Think of those things that matter most to a community: quality education, healthcare, emergency services, places of worship, land and water management, a healthy ocean, history, a library, food, a gathering place”¦  We want communities where we can live, work and educate our children.

Each of these essential aspects of a community has advocates. The friends of the school will advocate for programs and funding. A futures group might focus on economic development. Civic groups are filled with volunteers with wide ranging interests who step up year in and year out to ensure that the key cultural, economic and environmental institutions in a community are healthy.

But what about energy?

Energy is essential to community sustainability. Energy is certainly a complex issue involving supply, distribution, transmission and consumption. This complexity, paired with government regulation and large-scale corporate ownership of supply, begins to explain why energy exists largely beyond the realm of civic engagement.

The scale of the industry and the reality that energy is a matter of national security speaks in part to why energy-oriented community institutions don’t exist (unless you have your own electric cooperative). However, when it comes to community sustainability, we can’t expect that decisions made in the national interest will always allow remote communities to survive, despite the best efforts of good people at USDA and the Department of Energy to develop flexible programs to meet remote community needs.

Then how do you create a cohesive community voice and organize actions to address local energy needs? Here in Maine, I think we are on to something.

Community-based approaches to energy efficiency begin to lay the groundwork for taking back local control of energy. Over the past few years, I have watched with interest as Suzanne MacDonald and Brooks Winner of the Island Institute Community Energy Team, along with many island community leaders, have begun to address this challenge.

They, like many others in Maine, spent years helping organize window insert- building workshops. The high cost of heating oil paired with the oldest housing stock in the country meant people were eager to learn how to undertake these improvements.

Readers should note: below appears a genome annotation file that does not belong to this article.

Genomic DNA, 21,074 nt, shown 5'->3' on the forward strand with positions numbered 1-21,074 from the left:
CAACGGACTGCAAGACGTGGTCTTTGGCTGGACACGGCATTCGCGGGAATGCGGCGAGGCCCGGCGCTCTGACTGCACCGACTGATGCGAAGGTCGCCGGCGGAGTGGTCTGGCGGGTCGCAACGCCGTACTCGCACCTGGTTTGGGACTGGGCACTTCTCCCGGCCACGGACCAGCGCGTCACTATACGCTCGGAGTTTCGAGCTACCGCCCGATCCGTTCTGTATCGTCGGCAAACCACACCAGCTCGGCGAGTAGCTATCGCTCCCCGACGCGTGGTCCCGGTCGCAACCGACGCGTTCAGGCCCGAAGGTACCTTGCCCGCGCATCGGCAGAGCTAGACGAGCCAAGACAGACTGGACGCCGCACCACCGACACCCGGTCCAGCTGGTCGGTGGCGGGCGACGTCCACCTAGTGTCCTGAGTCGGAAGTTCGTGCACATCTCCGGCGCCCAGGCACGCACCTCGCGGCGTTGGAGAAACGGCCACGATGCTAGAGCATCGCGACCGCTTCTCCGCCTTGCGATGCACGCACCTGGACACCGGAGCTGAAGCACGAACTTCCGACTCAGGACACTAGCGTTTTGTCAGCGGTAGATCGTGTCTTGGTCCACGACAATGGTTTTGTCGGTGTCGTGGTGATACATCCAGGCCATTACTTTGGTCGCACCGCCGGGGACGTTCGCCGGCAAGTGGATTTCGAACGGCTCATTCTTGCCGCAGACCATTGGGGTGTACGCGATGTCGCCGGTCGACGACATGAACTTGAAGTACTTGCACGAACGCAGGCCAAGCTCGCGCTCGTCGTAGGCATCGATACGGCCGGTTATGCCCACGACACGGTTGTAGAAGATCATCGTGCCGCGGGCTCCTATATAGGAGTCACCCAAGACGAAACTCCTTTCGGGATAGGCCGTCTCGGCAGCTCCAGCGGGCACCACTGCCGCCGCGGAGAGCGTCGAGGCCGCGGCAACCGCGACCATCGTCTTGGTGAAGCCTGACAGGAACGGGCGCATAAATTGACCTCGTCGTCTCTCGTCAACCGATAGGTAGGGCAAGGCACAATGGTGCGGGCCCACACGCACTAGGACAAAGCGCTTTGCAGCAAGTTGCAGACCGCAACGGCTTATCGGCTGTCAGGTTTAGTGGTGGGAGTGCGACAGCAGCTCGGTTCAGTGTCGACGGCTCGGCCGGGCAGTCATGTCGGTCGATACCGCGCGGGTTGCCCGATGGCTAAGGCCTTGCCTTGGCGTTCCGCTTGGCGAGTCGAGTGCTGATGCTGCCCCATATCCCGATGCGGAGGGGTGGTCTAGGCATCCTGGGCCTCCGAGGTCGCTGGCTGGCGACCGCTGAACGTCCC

Although people sign up individually to build the window inserts, the window building happens communally. The workshops laid the groundwork for civic groups to form.

What Suzanne and Brooks did next was truly innovative. They took the communal excitement created by window building and turned it into a community wide interest in home air-sealing and insulation—and they brought in Efficiency Maine as a key partner. They have begun to shape public energy efficiency policy in the process. 

The result: Weatherization Weeks, which have been covered extensively in the pages of this paper and many others. Energy auditors and weatherization professionals—spray foam, cellulose and more—are ferried out to island communities to spend a week insulating as many homes and public buildings as possible. 

In a state rich with islands, both real and metaphorical, this has attracted the attention of Maine’s energy leaders who see this model as essential to ensuring that homeowners have access to the energy efficiency programs offered by the state.

While much of the news celebrates the number of homes and public buildings impacted through this work—more than 240 homes on seven islands have been served to date—what is less obvious is that a new form of civic organization is emerging focused on the energy future of the communities where this work has taken place.

Once in place and having had success addressing a common community energy consumption challenge, these community energy committees are willing to take on bigger questions about the future of their energy supply, distribution and transmission. In many cases, these community groups are beginning to consider how to integrate alternatives into their local energy picture in ways that achieve both individual and community benefits. For example, Peaks Island is developing a community-wide approach to installing heat pumps.

As with every community institution, it takes the vision and persistence of committed people to ensure our communities thrive. Along the Maine coast, our energy supply is becoming a matter of civic interest and engagement. Once again, Maine’s islands communities are providing a model approach that can benefit others in Maine and beyond. 

Rob Snyder is president of the Island Institute, publisher of The Working Waterfront. Follow Rob on Twitter @ProOutsider.